What are the 5 Love Languages? Definition and Examples
According to author Gary Chapman, there are five love languages. Our “love language” describes how we receive love from others. They:

Words of Affirmation – Say supportive things to your partner

Acts of Service – Doing things that are beneficial to your partner

Receive Gifts – Give your partner a gift that lets them know you’re thinking about them

Quality Time – Spend meaningful time with your partner

Physical Touch – Close and caressed by your partner

Each of us is different in the way we receive love. By learning to give love in a way that is most acceptable to our partner, and by asking a partner to give us love in a way that is acceptable to us, we can create stronger relationships.

Learn more about each love language
Want to know which love language you speak (or speak to)?

Love language 1: Words of affirmation
Ask yourself, how do you feel when you hear your partner offer encouraging, positive, and uplifting words and compliments?

Example: Your partner congratulates you, tells you “good job!”, tells you that you look attractive, or is grateful for something?

If these things make you feel most loved and happiest, words of affirmation may be your primary love language.

Love language 2: Acts of service
Ask yourself, how do you feel when your partner helps you with tasks that reduce your burden or reduce your stress?

Example: Your partner does errands for you, runs errands for you, or takes care of something without having to be asked?

If these things make you feel most loved and happiest, acts of service may be your primary love language.

Love language 3: Receive gifts
Ask yourself, how do you feel when your partner gives you a thoughtful or extravagant gift?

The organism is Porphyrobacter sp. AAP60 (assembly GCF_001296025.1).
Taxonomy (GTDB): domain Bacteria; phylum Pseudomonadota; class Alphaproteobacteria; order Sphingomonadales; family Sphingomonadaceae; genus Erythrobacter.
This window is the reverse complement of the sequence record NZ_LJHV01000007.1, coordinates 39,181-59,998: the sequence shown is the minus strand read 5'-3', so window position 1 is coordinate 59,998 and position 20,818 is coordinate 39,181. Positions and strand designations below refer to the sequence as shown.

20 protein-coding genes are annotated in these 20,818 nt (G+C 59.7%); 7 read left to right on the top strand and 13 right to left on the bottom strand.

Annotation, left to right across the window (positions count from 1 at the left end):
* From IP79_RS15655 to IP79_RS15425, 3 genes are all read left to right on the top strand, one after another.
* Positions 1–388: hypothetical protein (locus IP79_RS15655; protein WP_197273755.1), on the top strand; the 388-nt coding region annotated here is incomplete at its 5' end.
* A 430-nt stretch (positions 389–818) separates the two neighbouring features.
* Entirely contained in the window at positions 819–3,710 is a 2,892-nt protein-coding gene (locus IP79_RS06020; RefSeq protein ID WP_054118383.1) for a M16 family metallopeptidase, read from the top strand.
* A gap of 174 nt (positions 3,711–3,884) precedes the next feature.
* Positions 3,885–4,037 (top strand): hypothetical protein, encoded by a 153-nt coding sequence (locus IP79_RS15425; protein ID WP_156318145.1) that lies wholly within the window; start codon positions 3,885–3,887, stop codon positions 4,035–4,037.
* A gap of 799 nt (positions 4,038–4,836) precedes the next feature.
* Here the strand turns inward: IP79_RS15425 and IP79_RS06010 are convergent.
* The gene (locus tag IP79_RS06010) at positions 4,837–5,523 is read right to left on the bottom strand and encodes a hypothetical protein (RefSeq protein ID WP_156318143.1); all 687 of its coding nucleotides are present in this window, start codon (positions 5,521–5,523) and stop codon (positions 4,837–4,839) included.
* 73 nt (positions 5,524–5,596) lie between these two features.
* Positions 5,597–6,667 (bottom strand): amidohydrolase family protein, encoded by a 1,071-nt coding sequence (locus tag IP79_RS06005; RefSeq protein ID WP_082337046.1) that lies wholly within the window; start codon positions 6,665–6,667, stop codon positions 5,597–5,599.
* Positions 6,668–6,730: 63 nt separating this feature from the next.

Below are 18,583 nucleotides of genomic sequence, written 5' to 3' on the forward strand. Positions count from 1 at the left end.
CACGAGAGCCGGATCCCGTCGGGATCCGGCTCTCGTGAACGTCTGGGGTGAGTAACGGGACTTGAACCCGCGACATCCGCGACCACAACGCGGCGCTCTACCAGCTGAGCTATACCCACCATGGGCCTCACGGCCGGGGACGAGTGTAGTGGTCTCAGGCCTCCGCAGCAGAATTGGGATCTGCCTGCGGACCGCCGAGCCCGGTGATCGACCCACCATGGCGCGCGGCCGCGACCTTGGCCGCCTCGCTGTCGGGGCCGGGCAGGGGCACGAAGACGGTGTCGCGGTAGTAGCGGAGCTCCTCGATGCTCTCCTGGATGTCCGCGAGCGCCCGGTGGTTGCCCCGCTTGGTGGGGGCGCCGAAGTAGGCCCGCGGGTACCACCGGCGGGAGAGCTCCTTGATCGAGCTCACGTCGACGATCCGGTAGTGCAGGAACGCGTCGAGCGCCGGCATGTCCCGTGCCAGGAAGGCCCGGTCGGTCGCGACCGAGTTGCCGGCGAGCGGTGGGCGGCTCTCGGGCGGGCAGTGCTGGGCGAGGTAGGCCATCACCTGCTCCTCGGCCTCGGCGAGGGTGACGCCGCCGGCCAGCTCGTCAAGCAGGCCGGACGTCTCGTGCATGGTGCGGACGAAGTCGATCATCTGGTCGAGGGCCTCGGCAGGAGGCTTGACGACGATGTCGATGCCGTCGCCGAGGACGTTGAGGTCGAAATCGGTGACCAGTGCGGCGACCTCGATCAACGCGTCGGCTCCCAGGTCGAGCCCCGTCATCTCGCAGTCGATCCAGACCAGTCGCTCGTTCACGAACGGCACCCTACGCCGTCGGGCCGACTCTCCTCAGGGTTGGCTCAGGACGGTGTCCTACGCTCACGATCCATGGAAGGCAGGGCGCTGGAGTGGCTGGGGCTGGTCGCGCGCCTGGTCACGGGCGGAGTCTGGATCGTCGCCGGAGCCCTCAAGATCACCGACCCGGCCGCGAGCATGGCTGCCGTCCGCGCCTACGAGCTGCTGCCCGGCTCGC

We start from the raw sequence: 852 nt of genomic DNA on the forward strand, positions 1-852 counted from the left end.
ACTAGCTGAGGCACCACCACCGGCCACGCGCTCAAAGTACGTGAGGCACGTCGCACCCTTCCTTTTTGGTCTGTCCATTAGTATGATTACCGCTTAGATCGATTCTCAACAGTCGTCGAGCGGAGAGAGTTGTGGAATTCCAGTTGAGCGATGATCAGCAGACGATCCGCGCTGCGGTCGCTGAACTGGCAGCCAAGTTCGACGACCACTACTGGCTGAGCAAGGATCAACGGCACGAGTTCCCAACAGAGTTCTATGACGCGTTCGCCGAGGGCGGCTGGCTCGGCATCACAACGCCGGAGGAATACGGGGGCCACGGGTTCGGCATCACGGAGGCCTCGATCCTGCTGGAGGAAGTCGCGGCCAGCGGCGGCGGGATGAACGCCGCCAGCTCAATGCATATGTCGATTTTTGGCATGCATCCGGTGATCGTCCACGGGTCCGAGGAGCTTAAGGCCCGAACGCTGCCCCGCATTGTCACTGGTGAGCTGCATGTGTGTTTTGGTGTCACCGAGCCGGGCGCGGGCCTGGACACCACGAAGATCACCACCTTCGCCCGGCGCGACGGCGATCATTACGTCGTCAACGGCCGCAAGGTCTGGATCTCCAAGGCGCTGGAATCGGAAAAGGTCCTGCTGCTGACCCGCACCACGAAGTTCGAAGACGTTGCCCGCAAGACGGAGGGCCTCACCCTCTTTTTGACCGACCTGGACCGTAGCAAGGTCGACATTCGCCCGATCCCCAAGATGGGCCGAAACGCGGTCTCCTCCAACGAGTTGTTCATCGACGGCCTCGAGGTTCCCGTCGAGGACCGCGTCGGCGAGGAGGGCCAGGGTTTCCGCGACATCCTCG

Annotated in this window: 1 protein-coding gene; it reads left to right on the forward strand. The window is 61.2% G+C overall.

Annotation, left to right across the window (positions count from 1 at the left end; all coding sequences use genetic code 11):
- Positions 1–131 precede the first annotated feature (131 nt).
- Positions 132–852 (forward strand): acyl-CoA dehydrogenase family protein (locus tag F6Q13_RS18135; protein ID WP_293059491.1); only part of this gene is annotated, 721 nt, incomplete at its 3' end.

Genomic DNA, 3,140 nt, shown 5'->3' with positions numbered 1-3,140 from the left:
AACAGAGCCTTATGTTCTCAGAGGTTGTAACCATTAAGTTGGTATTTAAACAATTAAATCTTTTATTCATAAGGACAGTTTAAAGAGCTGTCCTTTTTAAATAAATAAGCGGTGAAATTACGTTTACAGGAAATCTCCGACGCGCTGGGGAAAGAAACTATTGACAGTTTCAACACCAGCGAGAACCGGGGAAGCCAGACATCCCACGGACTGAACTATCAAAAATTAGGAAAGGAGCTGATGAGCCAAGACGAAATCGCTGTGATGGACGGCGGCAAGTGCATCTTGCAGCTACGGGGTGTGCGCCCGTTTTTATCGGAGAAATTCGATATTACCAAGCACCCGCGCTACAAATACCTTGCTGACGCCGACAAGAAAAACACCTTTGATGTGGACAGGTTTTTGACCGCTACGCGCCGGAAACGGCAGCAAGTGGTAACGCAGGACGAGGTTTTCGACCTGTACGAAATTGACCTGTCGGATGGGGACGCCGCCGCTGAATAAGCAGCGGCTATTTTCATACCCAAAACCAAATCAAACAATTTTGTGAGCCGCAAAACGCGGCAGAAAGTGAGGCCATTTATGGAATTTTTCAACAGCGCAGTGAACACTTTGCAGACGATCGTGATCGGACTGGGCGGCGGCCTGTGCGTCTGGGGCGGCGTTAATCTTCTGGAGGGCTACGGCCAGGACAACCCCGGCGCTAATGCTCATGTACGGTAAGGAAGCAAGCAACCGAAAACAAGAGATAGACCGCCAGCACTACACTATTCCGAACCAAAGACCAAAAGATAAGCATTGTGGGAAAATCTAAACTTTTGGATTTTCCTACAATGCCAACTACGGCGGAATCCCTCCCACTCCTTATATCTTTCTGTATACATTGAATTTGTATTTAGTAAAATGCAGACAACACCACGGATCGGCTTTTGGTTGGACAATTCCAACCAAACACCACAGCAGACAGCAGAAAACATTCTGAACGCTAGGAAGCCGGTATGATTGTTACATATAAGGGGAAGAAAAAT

Example: You get a small gift or treat from your partner letting you know that he or she is thinking about you.

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If these things make you feel most loved and happiest, receiving gifts may be your primary love language.

Love language 4: Quality time
Ask yourself, how do you feel when your partner is giving you his or her full attention and you are engaged in a meaningful conversation or activity?

Example: You and your partner have a date night, go on a trip together, or have a deep conversation?

If these things make you feel most loved and happiest, quality time may be your primary love language.

Love language 5: Physical touch
Ask yourself, how do you feel when your partner shows affection through touch?

Example: You and your partner hold hands, kiss, hug, or sit/lie close together.

If these things make you feel most loved and happiest, physical touch may be your primary love language.

How to use love language in your relationship
If we want to build healthy relationships, we must work for them. We have to tell our partner what makes us feel loved and we need to show our partner’s love in the way they want to receive it. That’s how we can use the language of love to improve the quality of our relationships.

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